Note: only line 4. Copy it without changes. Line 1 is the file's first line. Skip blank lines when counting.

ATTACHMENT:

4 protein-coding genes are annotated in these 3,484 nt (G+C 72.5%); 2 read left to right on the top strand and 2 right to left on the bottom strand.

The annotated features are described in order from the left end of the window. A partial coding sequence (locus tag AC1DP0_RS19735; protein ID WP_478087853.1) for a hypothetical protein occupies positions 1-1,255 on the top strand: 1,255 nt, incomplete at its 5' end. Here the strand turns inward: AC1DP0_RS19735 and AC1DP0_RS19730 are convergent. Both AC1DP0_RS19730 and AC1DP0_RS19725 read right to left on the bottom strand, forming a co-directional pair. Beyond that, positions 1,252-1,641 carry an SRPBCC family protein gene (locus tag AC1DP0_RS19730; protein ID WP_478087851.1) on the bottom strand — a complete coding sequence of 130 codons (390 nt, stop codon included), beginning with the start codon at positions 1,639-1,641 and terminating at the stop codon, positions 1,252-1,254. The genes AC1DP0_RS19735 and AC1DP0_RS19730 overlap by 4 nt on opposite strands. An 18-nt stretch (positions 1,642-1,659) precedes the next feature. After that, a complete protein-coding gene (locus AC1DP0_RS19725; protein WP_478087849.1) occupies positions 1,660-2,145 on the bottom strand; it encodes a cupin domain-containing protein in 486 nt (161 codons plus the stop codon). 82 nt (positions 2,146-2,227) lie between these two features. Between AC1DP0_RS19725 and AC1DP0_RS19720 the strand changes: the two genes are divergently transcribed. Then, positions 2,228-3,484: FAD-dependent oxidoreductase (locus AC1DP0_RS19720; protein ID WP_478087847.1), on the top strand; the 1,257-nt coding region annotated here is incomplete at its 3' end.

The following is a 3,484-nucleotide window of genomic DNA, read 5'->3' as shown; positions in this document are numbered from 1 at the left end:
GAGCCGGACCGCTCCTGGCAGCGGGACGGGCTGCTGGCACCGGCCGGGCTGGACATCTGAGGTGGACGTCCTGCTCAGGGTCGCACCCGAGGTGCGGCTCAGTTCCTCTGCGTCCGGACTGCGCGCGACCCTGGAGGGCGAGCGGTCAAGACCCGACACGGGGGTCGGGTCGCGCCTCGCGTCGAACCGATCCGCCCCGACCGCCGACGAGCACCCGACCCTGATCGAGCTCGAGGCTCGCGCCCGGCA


GAGCCGGACCGCTCCTGGCAGCGGGACGGGCTGCTGGCACCGGCCGGGCTGGACATCTGAGGTGGACGTCCTGCTCAGGGTCGCACCCGAGGTGCGGCTCAGTTCCTCTGCGTCCGGACTGCGCGCGACCCTGGAGGGCGAGCGGTCAAGACCCGACACGGGGGTCGGGTCGCGCCTCGCGTCGAACCGATCCGCCCCGACCGCCGACGAGCACCCGACCCTGATCGAGCTCGAGGCTCGCGCCCGGCA